I was looking back through my LiveJournal and found this piece from 2004 Jun 30. For some reason it struck me, so first I’m going to repost the content here, then I’ll add my additional thoughts after.
Put on the extended version of Fellowship of the Ring tonight to help grease my mental wheels while catching up on the badly neglected Exchange Cookbook recipes I owe my co-workers. Noticed something this time and was finally able to put it into words.
The cave troll scene in Moria always makes me feel sad. He always strikes me as a picked-on, abused victim who finally finds someone he can thump on. Kinda like he’s the really big, but really slow, older brother of one of the cool orcs. Cool Orc doesn’t want brother to tag along, but some time ago, Momma Orc put her foot down, so Cool Orc and the gang are stuck with having to let him tag along. Over the years, they’ve gotten accustomed to the benefits of this arrangement: he’s big and, with the proper teasing, quite scary. He’s a great prop for terrorizing dwarves and holding up other gangs of orcs for their milk money.
Then Cool Orc and his gang — and poor cave troll — run into the Fellowship. Cool Orc and his cronies realize that they’re in over their head — hell, maybe Cool Orc is the one who takes Legolas’s first arrow in the throat. So the rest of the the gang is pissed about that, but also has lost all control over the cave troll, who sees Cool Orc gurgling in a pool of his own blood with a nice feather throat piercing compliments of the prettiest boy-elf this side of Valinor, and yeah — he’s pissed. Conflicted, but still, this is family, and you don’t let tragically hip elves in facepowder and down-to-his-ass hair kill family.
So of course he goes nuts, and yeah he tries to skewer Frodo. But still, he’s not on top of it all, and the orcs have left him to his fate pretty quickly, and it’s sad.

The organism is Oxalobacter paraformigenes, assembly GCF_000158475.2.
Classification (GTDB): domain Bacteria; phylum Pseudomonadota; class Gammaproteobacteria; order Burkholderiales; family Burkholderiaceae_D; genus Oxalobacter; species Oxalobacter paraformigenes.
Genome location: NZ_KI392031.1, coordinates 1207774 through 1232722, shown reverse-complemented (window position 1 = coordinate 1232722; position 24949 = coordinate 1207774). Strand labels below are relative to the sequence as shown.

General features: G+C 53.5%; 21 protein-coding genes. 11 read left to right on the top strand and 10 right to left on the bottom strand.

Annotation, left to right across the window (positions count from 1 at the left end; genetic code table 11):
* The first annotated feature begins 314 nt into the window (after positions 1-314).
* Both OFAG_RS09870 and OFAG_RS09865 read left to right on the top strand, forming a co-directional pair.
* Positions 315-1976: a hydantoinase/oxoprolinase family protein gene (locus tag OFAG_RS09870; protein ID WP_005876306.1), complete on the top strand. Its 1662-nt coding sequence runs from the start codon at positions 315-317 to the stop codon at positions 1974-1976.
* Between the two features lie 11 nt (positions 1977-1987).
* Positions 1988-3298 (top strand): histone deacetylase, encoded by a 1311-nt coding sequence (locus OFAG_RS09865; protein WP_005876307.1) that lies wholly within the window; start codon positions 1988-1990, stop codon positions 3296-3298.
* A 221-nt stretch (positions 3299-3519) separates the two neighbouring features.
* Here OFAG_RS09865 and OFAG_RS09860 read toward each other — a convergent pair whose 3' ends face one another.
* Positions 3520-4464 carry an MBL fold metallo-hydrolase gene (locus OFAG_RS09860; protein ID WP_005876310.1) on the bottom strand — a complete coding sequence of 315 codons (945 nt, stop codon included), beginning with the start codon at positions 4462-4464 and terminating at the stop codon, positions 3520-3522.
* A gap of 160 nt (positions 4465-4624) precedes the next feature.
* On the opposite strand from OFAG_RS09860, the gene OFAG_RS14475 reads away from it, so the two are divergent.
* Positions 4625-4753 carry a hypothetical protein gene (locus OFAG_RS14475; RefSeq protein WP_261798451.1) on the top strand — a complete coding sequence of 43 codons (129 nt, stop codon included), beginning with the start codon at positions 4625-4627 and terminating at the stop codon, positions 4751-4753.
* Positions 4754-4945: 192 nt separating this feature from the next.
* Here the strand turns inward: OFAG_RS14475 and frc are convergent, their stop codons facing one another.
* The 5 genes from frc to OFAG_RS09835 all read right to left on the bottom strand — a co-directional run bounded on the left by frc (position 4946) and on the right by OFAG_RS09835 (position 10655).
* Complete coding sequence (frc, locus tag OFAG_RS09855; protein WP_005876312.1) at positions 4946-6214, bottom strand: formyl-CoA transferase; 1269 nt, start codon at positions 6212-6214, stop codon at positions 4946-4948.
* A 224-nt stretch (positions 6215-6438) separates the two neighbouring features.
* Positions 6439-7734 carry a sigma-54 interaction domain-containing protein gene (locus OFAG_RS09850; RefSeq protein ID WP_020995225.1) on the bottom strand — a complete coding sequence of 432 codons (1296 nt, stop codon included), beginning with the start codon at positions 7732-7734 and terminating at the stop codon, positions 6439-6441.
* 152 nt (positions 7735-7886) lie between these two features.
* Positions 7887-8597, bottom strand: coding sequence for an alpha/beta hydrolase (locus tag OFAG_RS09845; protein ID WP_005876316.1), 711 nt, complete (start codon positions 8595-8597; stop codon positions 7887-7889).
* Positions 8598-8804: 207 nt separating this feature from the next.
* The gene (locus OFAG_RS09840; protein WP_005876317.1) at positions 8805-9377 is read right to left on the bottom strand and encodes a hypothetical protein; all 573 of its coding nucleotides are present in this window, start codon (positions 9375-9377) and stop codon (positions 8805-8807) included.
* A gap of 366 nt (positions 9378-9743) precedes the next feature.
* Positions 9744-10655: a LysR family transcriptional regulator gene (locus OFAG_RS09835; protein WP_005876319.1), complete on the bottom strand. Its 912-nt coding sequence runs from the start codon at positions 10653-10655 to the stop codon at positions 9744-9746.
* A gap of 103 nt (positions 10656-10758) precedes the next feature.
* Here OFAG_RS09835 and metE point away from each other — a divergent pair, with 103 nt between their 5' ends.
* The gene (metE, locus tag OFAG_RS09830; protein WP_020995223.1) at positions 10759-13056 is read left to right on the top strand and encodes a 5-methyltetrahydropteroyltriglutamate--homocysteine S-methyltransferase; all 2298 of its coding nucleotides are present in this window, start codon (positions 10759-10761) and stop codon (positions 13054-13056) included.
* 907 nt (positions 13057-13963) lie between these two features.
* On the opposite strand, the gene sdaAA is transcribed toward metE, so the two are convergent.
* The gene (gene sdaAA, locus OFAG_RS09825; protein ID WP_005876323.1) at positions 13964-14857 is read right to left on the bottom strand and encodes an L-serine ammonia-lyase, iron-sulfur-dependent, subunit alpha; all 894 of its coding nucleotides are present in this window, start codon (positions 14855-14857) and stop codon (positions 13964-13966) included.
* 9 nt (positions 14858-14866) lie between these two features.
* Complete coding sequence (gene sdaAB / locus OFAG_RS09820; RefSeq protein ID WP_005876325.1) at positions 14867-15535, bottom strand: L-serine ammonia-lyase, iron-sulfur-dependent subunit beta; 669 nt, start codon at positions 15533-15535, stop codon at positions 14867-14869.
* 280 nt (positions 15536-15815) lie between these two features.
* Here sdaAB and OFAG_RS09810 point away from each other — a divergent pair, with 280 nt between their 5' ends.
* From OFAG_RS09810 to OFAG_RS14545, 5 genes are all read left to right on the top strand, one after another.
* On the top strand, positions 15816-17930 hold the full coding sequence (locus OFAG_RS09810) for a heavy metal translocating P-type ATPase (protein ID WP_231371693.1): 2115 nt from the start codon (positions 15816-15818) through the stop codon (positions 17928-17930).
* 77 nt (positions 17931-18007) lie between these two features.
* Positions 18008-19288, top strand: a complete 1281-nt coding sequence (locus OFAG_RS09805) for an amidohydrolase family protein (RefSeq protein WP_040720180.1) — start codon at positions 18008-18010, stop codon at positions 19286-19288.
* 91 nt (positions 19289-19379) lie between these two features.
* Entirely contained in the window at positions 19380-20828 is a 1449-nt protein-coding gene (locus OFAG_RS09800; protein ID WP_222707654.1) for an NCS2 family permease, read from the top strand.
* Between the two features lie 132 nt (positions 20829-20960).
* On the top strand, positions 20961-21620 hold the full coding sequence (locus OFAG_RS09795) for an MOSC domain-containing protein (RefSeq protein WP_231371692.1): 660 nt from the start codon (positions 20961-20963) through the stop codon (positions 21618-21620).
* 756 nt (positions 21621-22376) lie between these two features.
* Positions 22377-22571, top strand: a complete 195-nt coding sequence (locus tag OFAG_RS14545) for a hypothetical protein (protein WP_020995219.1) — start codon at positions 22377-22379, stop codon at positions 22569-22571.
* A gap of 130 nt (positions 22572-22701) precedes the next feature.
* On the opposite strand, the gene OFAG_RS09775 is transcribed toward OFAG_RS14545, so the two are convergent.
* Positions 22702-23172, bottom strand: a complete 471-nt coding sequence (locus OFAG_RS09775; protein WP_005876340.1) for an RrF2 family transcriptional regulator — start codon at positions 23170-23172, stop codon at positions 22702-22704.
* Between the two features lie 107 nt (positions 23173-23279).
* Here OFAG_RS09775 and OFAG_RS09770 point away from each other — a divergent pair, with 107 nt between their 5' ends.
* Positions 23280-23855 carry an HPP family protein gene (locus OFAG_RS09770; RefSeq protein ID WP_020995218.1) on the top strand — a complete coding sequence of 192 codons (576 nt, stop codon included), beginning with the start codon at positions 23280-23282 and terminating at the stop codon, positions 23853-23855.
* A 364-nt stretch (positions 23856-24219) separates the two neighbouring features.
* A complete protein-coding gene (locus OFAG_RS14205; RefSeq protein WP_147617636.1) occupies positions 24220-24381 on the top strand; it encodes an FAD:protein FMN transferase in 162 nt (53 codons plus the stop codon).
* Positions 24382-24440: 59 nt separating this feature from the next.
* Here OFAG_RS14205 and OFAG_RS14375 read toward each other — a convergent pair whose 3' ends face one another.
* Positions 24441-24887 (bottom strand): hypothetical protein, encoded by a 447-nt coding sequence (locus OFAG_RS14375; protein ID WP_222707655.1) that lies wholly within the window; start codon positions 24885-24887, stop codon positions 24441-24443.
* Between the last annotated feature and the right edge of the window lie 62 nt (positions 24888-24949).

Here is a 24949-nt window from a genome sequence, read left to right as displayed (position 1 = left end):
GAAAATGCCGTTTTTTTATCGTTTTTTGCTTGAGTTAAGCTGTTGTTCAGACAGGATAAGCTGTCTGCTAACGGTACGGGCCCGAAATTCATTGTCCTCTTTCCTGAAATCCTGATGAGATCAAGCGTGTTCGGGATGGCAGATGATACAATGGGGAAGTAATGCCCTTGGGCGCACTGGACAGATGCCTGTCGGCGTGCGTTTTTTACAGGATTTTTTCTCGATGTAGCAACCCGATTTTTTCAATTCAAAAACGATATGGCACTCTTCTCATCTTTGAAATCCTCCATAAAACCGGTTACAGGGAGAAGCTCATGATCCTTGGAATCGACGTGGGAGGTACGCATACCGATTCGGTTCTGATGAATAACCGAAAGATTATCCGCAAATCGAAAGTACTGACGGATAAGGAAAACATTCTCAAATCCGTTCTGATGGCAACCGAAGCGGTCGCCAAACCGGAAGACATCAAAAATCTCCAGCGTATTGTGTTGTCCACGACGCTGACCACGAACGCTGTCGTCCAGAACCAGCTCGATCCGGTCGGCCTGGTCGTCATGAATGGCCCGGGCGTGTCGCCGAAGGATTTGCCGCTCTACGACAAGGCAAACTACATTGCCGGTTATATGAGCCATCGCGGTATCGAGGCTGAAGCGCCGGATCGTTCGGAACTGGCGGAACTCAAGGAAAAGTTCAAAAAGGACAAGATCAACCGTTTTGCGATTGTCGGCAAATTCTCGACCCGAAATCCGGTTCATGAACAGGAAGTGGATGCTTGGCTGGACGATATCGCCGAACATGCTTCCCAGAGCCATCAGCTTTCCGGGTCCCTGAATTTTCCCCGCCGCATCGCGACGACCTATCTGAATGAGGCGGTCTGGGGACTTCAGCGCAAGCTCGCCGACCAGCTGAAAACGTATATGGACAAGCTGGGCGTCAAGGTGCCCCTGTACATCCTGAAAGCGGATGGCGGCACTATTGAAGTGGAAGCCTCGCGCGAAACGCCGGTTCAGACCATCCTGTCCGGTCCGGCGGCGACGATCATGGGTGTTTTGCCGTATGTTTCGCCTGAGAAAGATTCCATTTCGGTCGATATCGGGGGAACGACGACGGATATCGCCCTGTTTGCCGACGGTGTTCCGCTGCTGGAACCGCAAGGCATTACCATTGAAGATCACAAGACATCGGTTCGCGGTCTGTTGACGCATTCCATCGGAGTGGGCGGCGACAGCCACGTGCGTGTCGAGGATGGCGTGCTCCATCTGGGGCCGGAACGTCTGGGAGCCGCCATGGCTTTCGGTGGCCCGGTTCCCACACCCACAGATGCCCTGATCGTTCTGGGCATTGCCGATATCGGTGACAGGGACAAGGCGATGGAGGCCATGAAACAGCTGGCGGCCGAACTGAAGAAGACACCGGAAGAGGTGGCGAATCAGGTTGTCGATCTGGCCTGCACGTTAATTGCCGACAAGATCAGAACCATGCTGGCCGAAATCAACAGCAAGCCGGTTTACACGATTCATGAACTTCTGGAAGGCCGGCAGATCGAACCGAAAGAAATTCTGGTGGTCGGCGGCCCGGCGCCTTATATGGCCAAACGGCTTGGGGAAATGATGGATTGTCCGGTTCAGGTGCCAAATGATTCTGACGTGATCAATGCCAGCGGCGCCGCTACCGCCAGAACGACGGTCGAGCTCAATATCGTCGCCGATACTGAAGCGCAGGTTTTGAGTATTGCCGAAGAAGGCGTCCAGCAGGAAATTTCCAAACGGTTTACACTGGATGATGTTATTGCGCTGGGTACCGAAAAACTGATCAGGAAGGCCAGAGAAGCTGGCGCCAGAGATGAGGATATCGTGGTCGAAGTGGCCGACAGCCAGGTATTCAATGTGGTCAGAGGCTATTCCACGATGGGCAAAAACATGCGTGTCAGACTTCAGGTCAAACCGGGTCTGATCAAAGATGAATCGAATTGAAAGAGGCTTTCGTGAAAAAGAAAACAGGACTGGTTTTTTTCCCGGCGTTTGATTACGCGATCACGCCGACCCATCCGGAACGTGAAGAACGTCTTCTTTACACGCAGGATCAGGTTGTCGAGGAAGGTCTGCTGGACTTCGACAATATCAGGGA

That’s all I’m saying. Maybe I should go to bed now.
For the most part, this is still an accurate description of my feelings when watching this scene. It occurs to me to wonder why, in a world that is clearly designed with Good and Evil — and in which orcs and and trolls are clearly Evil — I still identify with one of the bad guys, at least in this way. It’s easy to understand with Gollum/Smeagol — during the narrative, we clearly see the duality within him, presenting as it does a mirror for the struggle going on within Frodo — because he’s meant to generate at least some sense of compassion.
So am I projecting, here, when I watch this scene and see the cave troll, or am I seeing hints that Jackson & company put in? The animators and special-effects crew clearly put a lot of time in to creating the cave troll model; for them, he’s not just a clear-cut case of evil foil, an obstacle to be vanquished. They put hours and hours of sweat and tears into him, even as they knew that his fate was to die on-screen.
How often do we see cave trolls in our own life? Like that asshole in the BMW on I-405 today who came across three lanes of traffic to zip into my lane just in front of me when there really wasn’t enough space, when he had 15 carlengths behind me — clearly, he is Evil. Needs an axe to the head. But when I get frustrated in traffic, see an opening and go for it, I’m the noble hero of the piece, only taking that which is my due.
Maybe not. Maybe it’s just my turn to be the asshole.